People with mental health issues can be unpredictable. People would rather not deal with you at all than try to understand you. An addiction that leads to mental health issues is dangerous. You have no control over what you say and what you do. You can become offensive and even assault people.

No one wants to employ you

As an addict, holding on to a job is hard. Workplaces are highly stressful spaces. The contributing factors are the deadlines, company policies, and working hours that need following to the dot. Addicts need to abuse substances frequently, or the cravings start settling in. These cravings are intense and can often make an addict irrational and even aggressive. This is one side of the picture that makes addiction hard. The other side of the picture is addicts who abuse at work. The effects of drug substances cannot stay hidden. Slurred speech, erratic behavior, and having no social or workplace decorum is a dead giveaway. 

You can’t progress

If you want to achieve goals in life, you need ambition. Addiction takes away purpose. You don’t think rationally or logically and can no longer commit to plans. If you became an addict while you were a student, the chances of you graduating are getting slimmer by the day. It may be hard for you to enrol in educational programmes and work them to completion. Other aspects of your life also suffer. You may abandon your hobbies like painting and even music.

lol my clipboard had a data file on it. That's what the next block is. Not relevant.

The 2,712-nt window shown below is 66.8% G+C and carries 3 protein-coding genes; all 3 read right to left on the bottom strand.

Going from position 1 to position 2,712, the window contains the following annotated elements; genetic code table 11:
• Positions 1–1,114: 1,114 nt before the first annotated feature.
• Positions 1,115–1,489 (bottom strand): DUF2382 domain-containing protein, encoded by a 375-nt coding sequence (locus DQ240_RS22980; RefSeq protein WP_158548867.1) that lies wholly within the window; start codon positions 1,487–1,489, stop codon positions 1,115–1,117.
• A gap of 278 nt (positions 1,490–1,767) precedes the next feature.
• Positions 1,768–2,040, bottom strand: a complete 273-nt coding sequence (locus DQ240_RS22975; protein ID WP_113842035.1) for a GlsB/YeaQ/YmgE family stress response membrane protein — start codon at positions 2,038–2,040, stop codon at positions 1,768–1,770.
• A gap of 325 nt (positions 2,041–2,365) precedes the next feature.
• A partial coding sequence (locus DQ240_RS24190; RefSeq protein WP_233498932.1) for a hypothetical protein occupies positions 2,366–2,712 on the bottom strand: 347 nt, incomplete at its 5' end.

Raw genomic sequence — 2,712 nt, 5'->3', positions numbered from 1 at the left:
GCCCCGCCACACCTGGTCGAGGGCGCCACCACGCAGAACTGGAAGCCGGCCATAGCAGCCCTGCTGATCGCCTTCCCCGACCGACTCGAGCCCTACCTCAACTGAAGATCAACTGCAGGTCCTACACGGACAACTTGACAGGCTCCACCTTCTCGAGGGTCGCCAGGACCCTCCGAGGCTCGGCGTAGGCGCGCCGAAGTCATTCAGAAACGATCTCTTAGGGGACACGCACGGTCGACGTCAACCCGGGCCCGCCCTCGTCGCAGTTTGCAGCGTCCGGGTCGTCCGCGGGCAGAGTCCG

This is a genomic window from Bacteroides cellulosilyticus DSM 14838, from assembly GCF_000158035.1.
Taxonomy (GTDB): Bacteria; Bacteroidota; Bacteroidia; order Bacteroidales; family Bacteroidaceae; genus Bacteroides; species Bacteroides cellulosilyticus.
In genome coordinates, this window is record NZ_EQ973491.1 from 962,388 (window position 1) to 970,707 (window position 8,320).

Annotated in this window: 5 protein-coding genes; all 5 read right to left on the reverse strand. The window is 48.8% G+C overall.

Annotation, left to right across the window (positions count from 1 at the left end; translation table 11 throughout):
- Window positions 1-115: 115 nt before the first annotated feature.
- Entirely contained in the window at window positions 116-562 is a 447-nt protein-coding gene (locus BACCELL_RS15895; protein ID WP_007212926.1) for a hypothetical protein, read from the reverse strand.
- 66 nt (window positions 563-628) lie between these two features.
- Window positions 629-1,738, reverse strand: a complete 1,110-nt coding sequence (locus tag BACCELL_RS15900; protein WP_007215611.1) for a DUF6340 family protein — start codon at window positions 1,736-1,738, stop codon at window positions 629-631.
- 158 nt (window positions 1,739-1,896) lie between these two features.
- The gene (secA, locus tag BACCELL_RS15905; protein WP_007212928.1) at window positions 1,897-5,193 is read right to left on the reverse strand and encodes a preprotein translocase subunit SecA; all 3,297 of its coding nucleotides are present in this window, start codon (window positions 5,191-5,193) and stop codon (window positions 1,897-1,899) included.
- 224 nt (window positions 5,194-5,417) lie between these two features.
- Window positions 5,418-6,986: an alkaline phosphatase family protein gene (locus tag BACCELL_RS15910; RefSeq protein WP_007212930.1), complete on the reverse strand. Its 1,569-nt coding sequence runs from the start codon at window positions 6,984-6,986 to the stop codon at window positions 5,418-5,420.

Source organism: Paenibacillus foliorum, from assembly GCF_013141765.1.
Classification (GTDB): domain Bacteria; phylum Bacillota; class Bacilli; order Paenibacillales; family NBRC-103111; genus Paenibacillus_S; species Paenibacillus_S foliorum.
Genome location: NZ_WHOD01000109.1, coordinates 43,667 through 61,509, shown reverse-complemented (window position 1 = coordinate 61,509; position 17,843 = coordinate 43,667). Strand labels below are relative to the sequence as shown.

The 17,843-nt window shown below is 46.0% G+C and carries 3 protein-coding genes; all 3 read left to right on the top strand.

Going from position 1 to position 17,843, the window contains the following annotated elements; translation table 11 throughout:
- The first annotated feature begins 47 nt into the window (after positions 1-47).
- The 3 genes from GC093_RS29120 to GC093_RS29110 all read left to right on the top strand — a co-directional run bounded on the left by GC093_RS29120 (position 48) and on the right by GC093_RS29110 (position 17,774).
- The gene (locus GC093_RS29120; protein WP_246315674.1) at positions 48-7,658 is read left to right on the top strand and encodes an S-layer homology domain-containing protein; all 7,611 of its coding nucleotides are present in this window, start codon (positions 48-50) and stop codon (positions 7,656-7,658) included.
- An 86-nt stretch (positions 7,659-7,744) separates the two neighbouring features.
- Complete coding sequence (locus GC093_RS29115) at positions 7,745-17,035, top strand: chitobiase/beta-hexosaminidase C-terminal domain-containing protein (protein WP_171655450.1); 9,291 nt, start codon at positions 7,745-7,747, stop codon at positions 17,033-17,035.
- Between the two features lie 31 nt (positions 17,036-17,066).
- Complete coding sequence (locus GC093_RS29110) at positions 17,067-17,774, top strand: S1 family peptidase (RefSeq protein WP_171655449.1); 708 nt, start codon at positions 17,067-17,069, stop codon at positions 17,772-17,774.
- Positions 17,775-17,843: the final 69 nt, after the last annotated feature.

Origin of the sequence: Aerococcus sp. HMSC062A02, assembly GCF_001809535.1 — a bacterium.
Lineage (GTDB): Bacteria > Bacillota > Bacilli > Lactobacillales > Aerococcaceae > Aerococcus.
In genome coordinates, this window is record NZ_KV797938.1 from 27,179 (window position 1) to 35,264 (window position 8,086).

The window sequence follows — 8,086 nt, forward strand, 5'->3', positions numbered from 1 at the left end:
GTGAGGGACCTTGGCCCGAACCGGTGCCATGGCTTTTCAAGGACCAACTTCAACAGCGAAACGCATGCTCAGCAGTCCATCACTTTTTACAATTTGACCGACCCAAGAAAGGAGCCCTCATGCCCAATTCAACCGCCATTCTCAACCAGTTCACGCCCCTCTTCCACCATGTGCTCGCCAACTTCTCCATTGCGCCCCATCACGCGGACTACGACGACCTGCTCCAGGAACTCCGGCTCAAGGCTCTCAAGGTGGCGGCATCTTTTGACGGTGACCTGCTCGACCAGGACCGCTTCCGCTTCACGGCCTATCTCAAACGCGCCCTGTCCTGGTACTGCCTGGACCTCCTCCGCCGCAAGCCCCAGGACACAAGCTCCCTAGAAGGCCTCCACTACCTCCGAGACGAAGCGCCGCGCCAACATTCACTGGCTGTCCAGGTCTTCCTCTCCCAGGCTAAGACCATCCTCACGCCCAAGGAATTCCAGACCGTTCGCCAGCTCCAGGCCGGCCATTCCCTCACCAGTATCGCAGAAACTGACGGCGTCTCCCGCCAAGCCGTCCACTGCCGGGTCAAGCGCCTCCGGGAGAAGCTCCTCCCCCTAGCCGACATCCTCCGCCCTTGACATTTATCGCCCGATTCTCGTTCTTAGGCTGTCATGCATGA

When you close the doors to these opportunities, it gets hard to get anywhere in life. Keeping up with addiction is also costly. So instead of channelling your resources and money into healthier habits, you may blow it all on your addiction. Without the proper resources and funds, you can’t get much out of life. You are stuck in the same position in your life for years to come.

You may have a run-in with crime

Addiction can make you start looking into crimes. Substances are expensive. It’s not easy to keep buying alcohol to keep up with rising levels of tolerance. The same goes for any drug. Even if drugs are illegal, they are still immensely costly to purchase. As an addict holding a steady job or even running a business is impossible. The substances incapacitate you reducing you to recklessness and poor judgment. You may start looking towards crimes as a means to make ends meet. Most crimes can start small such as shoplifting and even stealing money. If you get into trouble with the law, it can bring your life to a standstill. No one wants to go to jail and have it etched on their record. 

Once addiction starts, it’s hard to get out of it. The only chance of redemption you have is checking into rehab as soon as possible. If you continue delaying your treatment, you may sink deeper into addiction. The substances will become a part of your life. You will start neglecting yourself and those around you. So, before it consumes you completely, it is best to get help and break yourself free from the shackles of addiction.

Ellen Diamond did her degree in psychology at the University of Edinburgh. She is interested in mental health and well-being.